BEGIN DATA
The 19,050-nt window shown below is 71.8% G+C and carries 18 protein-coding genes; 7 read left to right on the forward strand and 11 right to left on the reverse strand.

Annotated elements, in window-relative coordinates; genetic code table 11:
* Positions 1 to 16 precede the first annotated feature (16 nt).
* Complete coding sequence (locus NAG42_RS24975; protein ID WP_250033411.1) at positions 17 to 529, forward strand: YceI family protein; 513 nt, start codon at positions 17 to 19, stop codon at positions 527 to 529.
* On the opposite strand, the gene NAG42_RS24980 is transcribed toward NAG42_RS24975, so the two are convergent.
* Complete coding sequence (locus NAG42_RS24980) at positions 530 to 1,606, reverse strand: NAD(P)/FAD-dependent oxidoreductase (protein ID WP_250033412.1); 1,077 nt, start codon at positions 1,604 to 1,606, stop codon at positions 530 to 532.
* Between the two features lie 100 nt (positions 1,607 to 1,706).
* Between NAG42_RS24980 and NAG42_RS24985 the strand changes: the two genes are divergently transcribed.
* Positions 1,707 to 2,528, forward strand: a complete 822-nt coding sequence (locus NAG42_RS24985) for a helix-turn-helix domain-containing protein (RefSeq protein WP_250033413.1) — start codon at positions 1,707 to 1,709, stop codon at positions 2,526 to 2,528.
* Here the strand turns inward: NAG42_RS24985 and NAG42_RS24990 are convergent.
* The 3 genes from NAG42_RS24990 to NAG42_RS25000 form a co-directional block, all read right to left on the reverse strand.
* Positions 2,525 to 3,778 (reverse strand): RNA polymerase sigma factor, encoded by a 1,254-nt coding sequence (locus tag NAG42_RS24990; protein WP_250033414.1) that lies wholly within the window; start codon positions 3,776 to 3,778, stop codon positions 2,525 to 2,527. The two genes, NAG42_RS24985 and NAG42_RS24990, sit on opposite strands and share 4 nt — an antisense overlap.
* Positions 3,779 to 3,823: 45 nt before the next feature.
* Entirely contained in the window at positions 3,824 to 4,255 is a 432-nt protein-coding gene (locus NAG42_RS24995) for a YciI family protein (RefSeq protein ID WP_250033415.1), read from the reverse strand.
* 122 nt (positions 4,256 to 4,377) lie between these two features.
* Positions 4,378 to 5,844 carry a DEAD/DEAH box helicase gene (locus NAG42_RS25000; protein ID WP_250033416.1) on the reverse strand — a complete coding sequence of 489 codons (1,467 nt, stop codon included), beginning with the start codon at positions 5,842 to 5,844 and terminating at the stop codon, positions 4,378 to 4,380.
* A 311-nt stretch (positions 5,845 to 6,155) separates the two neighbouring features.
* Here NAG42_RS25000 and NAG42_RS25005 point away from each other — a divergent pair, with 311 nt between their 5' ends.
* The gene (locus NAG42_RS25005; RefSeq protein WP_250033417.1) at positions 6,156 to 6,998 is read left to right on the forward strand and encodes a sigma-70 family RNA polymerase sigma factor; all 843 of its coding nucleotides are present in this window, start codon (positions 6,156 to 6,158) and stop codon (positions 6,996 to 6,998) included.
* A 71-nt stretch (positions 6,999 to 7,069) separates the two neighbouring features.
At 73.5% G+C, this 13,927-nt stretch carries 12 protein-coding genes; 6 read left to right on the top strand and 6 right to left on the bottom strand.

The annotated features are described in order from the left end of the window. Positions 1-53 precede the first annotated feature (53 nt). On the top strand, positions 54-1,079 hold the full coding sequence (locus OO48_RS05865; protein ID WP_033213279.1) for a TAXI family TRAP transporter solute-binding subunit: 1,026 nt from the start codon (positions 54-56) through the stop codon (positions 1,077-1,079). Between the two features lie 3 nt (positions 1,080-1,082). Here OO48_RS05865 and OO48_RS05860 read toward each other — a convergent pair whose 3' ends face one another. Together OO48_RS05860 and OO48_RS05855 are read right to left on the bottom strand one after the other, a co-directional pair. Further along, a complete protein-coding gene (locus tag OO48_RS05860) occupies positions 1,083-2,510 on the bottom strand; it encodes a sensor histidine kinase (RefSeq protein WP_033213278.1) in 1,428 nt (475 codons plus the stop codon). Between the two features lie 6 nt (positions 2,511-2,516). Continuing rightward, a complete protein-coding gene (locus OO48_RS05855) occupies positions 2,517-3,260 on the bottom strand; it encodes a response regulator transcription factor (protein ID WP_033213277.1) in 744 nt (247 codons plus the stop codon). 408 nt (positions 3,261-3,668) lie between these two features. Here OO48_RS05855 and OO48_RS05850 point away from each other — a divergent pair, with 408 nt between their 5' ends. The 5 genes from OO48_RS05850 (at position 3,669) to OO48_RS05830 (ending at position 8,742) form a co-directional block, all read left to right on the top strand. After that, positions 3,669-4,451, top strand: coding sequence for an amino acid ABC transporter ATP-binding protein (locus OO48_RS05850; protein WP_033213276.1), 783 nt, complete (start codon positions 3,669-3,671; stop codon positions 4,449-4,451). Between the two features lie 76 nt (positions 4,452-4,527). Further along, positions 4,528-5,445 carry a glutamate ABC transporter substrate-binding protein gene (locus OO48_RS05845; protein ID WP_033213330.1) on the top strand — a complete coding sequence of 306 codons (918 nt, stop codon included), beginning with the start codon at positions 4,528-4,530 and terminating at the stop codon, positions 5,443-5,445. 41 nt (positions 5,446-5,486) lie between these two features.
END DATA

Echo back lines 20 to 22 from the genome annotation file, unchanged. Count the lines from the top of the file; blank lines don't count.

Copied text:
* A 71-nt stretch (positions 6,999 to 7,069) separates the two neighbouring features.
At 73.5% G+C, this 13,927-nt stretch carries 12 protein-coding genes; 6 read left to right on the top strand and 6 right to left on the bottom strand.

The annotated features are described in order from the left end of the window. Positions 1-53 precede the first annotated feature (53 nt). On the top strand, positions 54-1,079 hold the full coding sequence (locus OO48_RS05865; protein ID WP_033213279.1) for a TAXI family TRAP transporter solute-binding subunit: 1,026 nt from the start codon (positions 54-56) through the stop codon (positions 1,077-1,079). Between the two features lie 3 nt (positions 1,080-1,082). Here OO48_RS05865 and OO48_RS05860 read toward each other — a convergent pair whose 3' ends face one another. Together OO48_RS05860 and OO48_RS05855 are read right to left on the bottom strand one after the other, a co-directional pair. Further along, a complete protein-coding gene (locus tag OO48_RS05860) occupies positions 1,083-2,510 on the bottom strand; it encodes a sensor histidine kinase (RefSeq protein WP_033213278.1) in 1,428 nt (475 codons plus the stop codon). Between the two features lie 6 nt (positions 2,511-2,516). Continuing rightward, a complete protein-coding gene (locus OO48_RS05855) occupies positions 2,517-3,260 on the bottom strand; it encodes a response regulator transcription factor (protein ID WP_033213277.1) in 744 nt (247 codons plus the stop codon). 408 nt (positions 3,261-3,668) lie between these two features. Here OO48_RS05855 and OO48_RS05850 point away from each other — a divergent pair, with 408 nt between their 5' ends. The 5 genes from OO48_RS05850 (at position 3,669) to OO48_RS05830 (ending at position 8,742) form a co-directional block, all read left to right on the top strand. After that, positions 3,669-4,451, top strand: coding sequence for an amino acid ABC transporter ATP-binding protein (locus OO48_RS05850; protein WP_033213276.1), 783 nt, complete (start codon positions 3,669-3,671; stop codon positions 4,449-4,451). Between the two features lie 76 nt (positions 4,452-4,527). Further along, positions 4,528-5,445 carry a glutamate ABC transporter substrate-binding protein gene (locus OO48_RS05845; protein ID WP_033213330.1) on the top strand — a complete coding sequence of 306 codons (918 nt, stop codon included), beginning with the start codon at positions 4,528-4,530 and terminating at the stop codon, positions 5,443-5,445. 41 nt (positions 5,446-5,486) lie between these two features.